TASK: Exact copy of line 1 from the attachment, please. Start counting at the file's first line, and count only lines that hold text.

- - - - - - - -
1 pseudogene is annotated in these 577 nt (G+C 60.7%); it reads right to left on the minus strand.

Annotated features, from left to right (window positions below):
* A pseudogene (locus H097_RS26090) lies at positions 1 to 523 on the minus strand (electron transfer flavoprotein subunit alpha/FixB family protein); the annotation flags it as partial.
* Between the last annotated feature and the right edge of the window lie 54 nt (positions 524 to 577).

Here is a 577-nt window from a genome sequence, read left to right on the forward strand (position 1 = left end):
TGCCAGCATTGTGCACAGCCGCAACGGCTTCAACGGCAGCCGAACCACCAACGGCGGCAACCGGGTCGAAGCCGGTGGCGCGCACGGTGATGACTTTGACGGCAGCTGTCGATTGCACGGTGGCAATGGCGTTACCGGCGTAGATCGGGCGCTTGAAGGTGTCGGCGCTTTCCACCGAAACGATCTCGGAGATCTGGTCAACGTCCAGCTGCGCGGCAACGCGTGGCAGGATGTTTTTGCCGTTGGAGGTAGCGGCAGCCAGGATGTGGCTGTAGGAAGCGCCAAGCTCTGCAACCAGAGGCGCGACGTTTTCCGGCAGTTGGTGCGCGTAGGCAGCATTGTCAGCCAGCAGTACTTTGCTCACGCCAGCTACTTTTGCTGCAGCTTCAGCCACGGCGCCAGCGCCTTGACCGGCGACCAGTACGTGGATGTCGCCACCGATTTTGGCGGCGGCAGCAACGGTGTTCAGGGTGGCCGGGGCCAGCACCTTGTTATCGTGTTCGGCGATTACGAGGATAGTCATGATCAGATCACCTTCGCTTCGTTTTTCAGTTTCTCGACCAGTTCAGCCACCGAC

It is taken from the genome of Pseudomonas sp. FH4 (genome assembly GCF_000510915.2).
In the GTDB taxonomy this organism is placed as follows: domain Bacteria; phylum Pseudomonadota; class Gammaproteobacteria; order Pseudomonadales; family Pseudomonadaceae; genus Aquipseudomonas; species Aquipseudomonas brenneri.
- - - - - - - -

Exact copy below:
1 pseudogene is annotated in these 577 nt (G+C 60.7%); it reads right to left on the minus strand.